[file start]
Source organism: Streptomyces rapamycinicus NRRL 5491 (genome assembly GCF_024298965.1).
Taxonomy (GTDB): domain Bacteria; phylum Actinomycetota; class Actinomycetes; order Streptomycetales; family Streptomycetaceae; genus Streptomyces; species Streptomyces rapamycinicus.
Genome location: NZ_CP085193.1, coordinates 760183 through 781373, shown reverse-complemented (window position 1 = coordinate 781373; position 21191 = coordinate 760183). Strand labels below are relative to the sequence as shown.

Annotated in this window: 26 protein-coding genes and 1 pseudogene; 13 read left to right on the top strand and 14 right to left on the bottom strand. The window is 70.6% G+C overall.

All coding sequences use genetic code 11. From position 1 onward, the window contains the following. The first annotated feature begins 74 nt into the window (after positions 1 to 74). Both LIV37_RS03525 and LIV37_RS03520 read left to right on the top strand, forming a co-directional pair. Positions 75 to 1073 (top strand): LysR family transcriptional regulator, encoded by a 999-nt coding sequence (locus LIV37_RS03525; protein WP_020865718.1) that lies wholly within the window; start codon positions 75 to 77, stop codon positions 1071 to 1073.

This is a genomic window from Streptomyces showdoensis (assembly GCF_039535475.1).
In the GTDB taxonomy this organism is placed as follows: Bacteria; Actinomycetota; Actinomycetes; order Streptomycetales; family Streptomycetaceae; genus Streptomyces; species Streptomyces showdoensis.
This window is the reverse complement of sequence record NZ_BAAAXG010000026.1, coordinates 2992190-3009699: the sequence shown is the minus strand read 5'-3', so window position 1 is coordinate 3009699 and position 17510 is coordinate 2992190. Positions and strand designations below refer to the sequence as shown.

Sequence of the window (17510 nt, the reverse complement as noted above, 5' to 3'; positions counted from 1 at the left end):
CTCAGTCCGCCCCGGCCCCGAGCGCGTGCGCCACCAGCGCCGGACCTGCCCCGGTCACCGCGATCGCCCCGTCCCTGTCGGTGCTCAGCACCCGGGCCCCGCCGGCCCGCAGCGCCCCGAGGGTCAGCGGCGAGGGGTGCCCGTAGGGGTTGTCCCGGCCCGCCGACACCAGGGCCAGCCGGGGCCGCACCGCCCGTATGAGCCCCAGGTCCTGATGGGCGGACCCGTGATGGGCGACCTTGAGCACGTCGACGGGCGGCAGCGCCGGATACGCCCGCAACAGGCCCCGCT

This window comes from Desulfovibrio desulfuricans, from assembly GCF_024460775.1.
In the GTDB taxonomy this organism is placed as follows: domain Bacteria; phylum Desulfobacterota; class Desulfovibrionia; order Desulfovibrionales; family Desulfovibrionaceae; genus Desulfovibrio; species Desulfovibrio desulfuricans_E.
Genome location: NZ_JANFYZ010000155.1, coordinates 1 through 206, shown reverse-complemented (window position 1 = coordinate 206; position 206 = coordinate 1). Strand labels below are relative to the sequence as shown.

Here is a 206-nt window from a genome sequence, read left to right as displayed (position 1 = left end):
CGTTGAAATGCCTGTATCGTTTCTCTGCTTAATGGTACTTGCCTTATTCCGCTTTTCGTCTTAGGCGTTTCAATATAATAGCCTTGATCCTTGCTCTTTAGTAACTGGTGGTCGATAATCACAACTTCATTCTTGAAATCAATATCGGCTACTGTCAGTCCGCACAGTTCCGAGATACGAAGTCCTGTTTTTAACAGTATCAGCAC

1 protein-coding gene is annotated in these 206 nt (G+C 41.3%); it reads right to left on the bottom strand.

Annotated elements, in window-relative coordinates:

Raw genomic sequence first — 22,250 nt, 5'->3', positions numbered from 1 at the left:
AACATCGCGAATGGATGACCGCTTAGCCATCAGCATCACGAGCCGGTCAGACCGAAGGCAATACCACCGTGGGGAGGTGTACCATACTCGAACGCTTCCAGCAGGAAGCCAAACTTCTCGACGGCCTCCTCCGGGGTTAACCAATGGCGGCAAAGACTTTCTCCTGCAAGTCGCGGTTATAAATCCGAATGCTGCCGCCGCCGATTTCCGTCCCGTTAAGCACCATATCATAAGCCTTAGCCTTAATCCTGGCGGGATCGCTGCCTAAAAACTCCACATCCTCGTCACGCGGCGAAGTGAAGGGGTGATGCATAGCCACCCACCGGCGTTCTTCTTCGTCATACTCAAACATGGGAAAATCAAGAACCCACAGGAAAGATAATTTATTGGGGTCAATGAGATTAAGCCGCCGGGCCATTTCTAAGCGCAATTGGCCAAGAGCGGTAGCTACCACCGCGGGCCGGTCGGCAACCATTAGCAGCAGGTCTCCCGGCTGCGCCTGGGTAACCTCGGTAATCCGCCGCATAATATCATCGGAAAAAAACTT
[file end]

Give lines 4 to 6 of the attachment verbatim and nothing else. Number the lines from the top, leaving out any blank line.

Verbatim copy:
Annotated in this window: 26 protein-coding genes and 1 pseudogene; 13 read left to right on the top strand and 14 right to left on the bottom strand. The window is 70.6% G+C overall.

All coding sequences use genetic code 11. From position 1 onward, the window contains the following. The first annotated feature begins 74 nt into the window (after positions 1 to 74). Both LIV37_RS03525 and LIV37_RS03520 read left to right on the top strand, forming a co-directional pair. Positions 75 to 1073 (top strand): LysR family transcriptional regulator, encoded by a 999-nt coding sequence (locus LIV37_RS03525; protein WP_020865718.1) that lies wholly within the window; start codon positions 75 to 77, stop codon positions 1071 to 1073.

This is a genomic window from Streptomyces showdoensis (assembly GCF_039535475.1).